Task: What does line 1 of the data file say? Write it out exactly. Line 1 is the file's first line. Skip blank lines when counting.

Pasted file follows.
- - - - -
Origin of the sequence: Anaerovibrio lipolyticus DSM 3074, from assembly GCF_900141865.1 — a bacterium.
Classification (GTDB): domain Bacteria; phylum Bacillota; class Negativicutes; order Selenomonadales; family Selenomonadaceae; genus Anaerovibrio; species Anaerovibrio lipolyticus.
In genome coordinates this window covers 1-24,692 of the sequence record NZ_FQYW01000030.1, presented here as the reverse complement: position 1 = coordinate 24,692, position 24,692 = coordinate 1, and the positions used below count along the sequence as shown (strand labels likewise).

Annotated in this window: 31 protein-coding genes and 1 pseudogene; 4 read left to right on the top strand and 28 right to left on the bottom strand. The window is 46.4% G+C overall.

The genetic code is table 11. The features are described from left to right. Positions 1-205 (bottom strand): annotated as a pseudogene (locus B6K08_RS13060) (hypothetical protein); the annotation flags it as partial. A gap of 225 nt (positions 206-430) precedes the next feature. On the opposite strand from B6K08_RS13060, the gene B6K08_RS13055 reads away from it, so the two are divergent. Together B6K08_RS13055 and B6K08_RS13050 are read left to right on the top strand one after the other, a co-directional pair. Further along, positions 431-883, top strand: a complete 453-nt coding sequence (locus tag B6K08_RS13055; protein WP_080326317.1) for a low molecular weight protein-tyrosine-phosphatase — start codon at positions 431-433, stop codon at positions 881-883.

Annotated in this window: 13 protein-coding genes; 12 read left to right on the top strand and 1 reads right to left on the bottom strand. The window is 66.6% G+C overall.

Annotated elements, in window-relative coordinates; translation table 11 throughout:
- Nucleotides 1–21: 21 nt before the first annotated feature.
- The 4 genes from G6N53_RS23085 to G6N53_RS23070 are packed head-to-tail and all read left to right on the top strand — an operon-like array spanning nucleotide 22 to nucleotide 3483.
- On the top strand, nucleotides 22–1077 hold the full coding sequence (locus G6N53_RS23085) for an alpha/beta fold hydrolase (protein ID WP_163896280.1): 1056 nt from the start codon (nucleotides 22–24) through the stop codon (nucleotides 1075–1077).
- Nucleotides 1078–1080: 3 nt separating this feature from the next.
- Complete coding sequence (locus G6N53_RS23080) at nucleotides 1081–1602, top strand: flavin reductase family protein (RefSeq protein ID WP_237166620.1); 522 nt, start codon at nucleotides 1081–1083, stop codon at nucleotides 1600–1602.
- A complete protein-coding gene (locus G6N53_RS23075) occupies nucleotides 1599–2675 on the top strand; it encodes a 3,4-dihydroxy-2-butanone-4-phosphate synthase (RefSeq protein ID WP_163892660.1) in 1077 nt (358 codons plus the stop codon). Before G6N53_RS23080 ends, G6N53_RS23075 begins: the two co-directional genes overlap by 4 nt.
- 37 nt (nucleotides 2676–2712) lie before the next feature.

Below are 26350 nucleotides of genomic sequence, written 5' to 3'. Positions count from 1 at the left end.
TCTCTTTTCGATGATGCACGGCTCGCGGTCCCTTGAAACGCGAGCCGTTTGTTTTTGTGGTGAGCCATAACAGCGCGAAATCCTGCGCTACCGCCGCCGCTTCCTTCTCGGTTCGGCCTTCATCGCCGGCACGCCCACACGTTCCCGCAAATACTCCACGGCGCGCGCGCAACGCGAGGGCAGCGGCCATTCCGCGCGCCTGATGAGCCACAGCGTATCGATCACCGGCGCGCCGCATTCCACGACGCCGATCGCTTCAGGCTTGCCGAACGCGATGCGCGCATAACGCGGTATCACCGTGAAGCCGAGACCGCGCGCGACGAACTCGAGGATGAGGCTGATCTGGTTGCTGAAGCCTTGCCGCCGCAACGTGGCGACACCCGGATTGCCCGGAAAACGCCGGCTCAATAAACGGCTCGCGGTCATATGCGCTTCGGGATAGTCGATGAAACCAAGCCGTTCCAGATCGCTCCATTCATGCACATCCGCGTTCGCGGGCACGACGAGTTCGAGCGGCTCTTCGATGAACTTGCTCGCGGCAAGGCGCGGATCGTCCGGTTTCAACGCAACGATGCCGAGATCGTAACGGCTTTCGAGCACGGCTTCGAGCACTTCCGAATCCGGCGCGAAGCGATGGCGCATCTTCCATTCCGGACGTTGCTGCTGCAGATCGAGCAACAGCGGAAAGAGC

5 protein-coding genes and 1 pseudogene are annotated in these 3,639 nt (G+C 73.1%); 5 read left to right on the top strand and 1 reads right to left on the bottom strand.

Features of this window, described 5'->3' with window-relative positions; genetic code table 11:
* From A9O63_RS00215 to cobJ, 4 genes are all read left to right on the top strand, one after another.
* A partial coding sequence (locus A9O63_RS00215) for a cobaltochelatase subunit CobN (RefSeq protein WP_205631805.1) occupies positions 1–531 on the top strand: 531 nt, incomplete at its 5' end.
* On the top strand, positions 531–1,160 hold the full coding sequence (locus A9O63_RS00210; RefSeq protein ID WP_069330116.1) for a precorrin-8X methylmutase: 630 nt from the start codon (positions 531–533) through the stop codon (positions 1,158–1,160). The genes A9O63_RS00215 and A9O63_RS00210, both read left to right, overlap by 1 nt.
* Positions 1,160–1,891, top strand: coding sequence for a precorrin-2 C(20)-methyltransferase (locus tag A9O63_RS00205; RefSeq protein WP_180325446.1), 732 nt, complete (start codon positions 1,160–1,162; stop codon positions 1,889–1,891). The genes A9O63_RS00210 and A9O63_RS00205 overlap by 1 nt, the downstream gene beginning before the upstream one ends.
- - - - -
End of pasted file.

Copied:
Origin of the sequence: Anaerovibrio lipolyticus DSM 3074, from assembly GCF_900141865.1 — a bacterium.